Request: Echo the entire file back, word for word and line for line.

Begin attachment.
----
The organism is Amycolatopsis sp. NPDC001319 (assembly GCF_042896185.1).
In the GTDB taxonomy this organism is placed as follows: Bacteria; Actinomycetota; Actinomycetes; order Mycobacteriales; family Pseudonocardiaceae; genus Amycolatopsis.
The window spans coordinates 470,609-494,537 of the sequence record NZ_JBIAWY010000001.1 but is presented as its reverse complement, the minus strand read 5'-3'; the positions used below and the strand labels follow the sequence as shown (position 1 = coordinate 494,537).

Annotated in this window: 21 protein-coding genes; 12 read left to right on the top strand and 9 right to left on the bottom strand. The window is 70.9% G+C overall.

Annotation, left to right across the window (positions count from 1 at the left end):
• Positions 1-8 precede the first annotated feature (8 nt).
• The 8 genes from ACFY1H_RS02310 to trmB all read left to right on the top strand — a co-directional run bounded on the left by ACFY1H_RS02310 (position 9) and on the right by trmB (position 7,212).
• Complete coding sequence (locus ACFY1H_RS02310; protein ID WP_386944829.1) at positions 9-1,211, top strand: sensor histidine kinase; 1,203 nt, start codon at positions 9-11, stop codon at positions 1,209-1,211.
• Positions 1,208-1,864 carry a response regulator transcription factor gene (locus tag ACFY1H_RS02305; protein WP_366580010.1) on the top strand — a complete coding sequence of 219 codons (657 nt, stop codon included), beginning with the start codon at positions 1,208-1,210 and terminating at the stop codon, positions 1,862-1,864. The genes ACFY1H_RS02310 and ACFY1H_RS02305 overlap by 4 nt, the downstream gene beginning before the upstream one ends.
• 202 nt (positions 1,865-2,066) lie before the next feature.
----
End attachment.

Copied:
The organism is Amycolatopsis sp. NPDC001319 (assembly GCF_042896185.1).
In the GTDB taxonomy this organism is placed as follows: Bacteria; Actinomycetota; Actinomycetes; order Mycobacteriales; family Pseudonocardiaceae; genus Amycolatopsis.
The window spans coordinates 470,609-494,537 of the sequence record NZ_JBIAWY010000001.1 but is presented as its reverse complement, the minus strand read 5'-3'; the positions used below and the strand labels follow the sequence as shown (position 1 = coordinate 494,537).

Annotated in this window: 21 protein-coding genes; 12 read left to right on the top strand and 9 right to left on the bottom strand. The window is 70.9% G+C overall.

Annotation, left to right across the window (positions count from 1 at the left end):
• Positions 1-8 precede the first annotated feature (8 nt).
• The 8 genes from ACFY1H_RS02310 to trmB all read left to right on the top strand — a co-directional run bounded on the left by ACFY1H_RS02310 (position 9) and on the right by trmB (position 7,212).
• Complete coding sequence (locus ACFY1H_RS02310; protein ID WP_386944829.1) at positions 9-1,211, top strand: sensor histidine kinase; 1,203 nt, start codon at positions 9-11, stop codon at positions 1,209-1,211.
• Positions 1,208-1,864 carry a response regulator transcription factor gene (locus tag ACFY1H_RS02305; protein WP_366580010.1) on the top strand — a complete coding sequence of 219 codons (657 nt, stop codon included), beginning with the start codon at positions 1,208-1,210 and terminating at the stop codon, positions 1,862-1,864. The genes ACFY1H_RS02310 and ACFY1H_RS02305 overlap by 4 nt, the downstream gene beginning before the upstream one ends.
• 202 nt (positions 1,865-2,066) lie before the next feature.